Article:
Thursday, October 01, 2015

Two books

I'm often asked to read books and post reviews here, and I thus find my bookshelf overly full.  I just can't get to them all.  (Indeed, I just donated a few dozen books--some read and some never opened--to one of our local hospital management degree programs!)

I recently received two requests, and frankly, I was hesitant.  For one thing, I am friendly (in the internet virtual kind of way) with the authors, and when friendship is involved little good can come of an honest review. For another, the topics were troublesome and likely to be a bit timeworn--yet another book styled as a guide to personal health and yet another autobiography about the trials and tribulations of being a doctor.

Well, what a relief!  They are both very good, and I am pleased to recommend them to you.

An Illustrated Guide to Personal Health

Tom Emerick and Robert Woods, with some important help from illustrator Madi Schmidt, offer 40 common sense steps to improving your health.  Don't worry.  You don't have to adopt all 40, but you might like to.  As the authors note:

Alas, medical care can really only deal with about 20 to 25 percent of the things that cause you to die before your time.  The remaining 75 to 80 percent [other than genetics] of health risks come from . . . factors . . . you alone can control.

With good humor the authors warn:

As you read this book, you will see a lot of repetitive redundancy, over and over.  Why? We are trying to inculcate you with certain principles.

Much of what we have written here is documented science.

Some of what we wrote here is less science than a merger of philosophy and personal observations.

And then the final disclosure:

Some people do almost everything wrong their entire lives, and we mean everything, and live to be age ninety. 

I'll let some of the chapter headings titillate your interest. To find out more, buy the book. Don't worry.  It's short.

Avoid Hand Dryers in Public Restrooms

Avoid Antibacterial Soaps and Gels

Let Kids Play in Dirt

Don't Take Multivitamins

Envy is a Killer

Brush and Floss Your Teeth Regularly

Retirement Can be Bad for Your Health

Medicine Man, Memoir of a Cancer Physician

As first glance, Peter Kennedy is the stereotypical overly intelligent young man who dives into his medical school textbooks to learn everything so he will never face the possibility of not knowing something important that he might face in the classroom or the clinic.  There not much hint of emotional intelligence as we read that chapter.  Later, too, we see his impatience with colleagues, administrators, and regulations, and we are set on believing that he is overly hard-driving and arrogant.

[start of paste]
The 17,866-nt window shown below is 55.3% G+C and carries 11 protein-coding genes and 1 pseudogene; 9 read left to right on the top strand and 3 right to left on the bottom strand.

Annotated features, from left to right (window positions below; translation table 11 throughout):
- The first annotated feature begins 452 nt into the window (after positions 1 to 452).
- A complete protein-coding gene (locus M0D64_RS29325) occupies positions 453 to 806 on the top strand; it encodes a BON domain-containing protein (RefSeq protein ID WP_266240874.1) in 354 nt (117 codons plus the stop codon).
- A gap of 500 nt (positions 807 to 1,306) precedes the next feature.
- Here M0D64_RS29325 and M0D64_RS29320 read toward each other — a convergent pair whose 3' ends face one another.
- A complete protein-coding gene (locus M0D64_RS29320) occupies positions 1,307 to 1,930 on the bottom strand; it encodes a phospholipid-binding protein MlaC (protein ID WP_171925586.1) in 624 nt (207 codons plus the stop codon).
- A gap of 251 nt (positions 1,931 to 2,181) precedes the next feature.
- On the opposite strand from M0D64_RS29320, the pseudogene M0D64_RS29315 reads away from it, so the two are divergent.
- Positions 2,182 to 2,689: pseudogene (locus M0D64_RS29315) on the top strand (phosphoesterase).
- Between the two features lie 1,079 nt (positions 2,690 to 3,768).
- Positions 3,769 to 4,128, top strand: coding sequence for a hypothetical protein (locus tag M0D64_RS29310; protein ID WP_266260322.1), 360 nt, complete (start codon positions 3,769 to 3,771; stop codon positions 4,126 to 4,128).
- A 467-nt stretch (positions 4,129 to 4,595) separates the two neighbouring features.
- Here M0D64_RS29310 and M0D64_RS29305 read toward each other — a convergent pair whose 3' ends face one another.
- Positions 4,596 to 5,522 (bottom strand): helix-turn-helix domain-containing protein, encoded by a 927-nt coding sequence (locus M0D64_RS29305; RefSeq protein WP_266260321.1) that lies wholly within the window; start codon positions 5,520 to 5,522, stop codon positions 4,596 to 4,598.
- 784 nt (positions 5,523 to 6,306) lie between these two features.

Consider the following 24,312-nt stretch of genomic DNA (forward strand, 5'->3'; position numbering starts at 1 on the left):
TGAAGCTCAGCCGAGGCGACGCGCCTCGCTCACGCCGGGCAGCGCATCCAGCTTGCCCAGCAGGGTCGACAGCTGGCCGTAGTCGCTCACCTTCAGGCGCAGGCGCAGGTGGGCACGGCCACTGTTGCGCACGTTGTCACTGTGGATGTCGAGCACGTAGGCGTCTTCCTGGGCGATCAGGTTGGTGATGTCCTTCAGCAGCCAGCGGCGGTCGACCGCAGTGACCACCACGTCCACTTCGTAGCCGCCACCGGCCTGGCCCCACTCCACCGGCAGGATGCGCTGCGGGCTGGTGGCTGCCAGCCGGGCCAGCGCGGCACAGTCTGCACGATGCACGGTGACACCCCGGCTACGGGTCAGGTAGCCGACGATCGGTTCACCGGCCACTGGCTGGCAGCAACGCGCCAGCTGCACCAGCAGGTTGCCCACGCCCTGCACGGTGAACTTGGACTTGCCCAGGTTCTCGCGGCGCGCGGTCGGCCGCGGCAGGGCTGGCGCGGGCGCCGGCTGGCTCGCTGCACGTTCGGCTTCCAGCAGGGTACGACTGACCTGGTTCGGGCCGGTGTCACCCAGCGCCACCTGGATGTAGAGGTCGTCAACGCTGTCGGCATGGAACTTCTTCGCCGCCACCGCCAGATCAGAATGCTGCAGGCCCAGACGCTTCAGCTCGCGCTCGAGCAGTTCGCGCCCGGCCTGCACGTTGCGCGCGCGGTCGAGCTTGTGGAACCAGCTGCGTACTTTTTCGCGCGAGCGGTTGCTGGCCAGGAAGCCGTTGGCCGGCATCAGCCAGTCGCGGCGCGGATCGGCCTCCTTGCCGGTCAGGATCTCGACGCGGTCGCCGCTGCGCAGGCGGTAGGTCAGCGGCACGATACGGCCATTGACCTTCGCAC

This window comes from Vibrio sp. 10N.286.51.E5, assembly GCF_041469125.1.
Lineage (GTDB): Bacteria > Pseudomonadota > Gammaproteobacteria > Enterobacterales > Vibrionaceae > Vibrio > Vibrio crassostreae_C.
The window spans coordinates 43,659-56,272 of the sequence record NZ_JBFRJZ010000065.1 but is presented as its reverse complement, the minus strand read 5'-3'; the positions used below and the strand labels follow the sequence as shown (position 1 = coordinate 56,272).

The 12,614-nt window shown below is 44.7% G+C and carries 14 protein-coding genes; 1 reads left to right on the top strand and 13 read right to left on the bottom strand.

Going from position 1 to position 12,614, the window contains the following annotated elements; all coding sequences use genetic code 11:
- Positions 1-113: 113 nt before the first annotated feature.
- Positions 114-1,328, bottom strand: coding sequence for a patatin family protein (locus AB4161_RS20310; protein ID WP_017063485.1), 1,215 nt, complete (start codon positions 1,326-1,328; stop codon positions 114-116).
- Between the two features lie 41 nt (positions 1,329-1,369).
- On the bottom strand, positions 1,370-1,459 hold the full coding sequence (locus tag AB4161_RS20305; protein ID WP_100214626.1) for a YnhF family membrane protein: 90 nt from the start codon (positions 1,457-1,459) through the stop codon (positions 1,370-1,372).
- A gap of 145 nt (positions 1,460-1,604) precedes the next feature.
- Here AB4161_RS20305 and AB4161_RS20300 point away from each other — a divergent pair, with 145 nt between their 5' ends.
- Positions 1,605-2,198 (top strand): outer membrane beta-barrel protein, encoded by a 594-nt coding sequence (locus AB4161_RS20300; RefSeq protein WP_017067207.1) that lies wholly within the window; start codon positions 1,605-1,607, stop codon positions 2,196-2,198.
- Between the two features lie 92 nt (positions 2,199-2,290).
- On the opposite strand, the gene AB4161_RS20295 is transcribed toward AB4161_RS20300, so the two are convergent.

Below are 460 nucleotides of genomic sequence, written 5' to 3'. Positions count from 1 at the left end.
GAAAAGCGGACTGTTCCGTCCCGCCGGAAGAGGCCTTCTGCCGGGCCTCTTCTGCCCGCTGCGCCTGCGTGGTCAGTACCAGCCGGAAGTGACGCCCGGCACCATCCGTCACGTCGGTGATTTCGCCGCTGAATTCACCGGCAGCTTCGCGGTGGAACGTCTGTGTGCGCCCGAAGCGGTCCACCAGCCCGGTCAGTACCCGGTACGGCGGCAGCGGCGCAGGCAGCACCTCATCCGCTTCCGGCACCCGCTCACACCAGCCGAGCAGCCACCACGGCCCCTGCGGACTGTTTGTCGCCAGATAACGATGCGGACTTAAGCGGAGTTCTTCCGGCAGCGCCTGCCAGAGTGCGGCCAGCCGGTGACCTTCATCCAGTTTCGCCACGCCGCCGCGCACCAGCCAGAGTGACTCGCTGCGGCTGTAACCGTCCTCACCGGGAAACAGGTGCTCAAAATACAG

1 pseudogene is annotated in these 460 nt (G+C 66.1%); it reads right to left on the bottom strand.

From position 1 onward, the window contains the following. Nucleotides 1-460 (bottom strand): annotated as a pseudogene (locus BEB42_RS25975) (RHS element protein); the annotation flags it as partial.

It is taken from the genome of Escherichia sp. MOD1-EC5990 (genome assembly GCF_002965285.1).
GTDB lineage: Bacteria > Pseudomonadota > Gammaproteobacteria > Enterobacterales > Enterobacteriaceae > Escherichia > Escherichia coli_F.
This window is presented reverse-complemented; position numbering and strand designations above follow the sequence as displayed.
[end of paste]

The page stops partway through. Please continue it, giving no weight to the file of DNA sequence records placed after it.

Why on earth would we consider his life to be interesting? Simply, because we watch him grow as a human being and as a doctor.

It turns out that this fellow is deeply dedicated to his patients. We like to talk about patient-centeredness today, as though it is a new concept.  Decades ago, Peter walked the walk, sometimes literally.  Here are some excerpts from his fellowship period:

The work [of taking care of indigent patient's in the Ben Taub cancer service] was long and rarely exciting.  On those occasions where I couldn't quite understand a patient's difficulty with immediate family or home issues, I ventured into the Fifth Ward (Houston's ghetto district) to visit patients at night in their homes. It was plain stupid to go alone. I had seen hundreds of the wounded from that region, more than enough to make me wary, but I was never approached or threatened on those visits.  It was at those times that the total impact of a patient's journey to improvement or death upon his family became reality to me.

As I talked with patient and family . . . I felt something in the room change. And as I explained a mother's medical status, her husband, her children, and any extended family present would calm down and give me all their attention.  Some of the free-floating anxiety, and the suspicion and wariness about a physician in their home at nine p.m. began to dissipate.

I pushed past my own hesitation a little further.  Patient and family were presented with a gentle reboot of sorts, a statement of data rather than information mixed with hysteria or bias. . . . They became active participants in their own disease and its treatment.

[He'd say:]

"When I am sure you understand all of this, and you must try very hard to do so, we'll talk about what can be done to reverse, stop, or cure this cancer.  I'll tell you about treatment, warts and all.  Nothing will be held back"

"Then we'll use this information to decide what we as a team think is best."

And then Peter offers this confession to the reader:

As I became more deeply involved in it, I began to impart a quality I did not know I had--true empathy.

I had been trained originally to use evasion and misdirection as tools to maintain hope. 

It is unusual for an author to display the vulnerability that Peter offers, not just on these clinical matters, but with regard to his personal life.  (I'll leave those sections to you.)  His story is a compelling one. It is a privilege to be asked to read it. I am pleased to recommend the book to medical students, clinicians, administrators, and patients.


Carole said...

Both books do interest me. More so Dr. Kennedy's and with just that little bit of information you gave us, he seems amazing and I want to know more about him. Love a good story about a great Doctor every day all day long.

Carole said...

Oops- think I misspelled everyday, sorry. Don't you just hate when that happens :)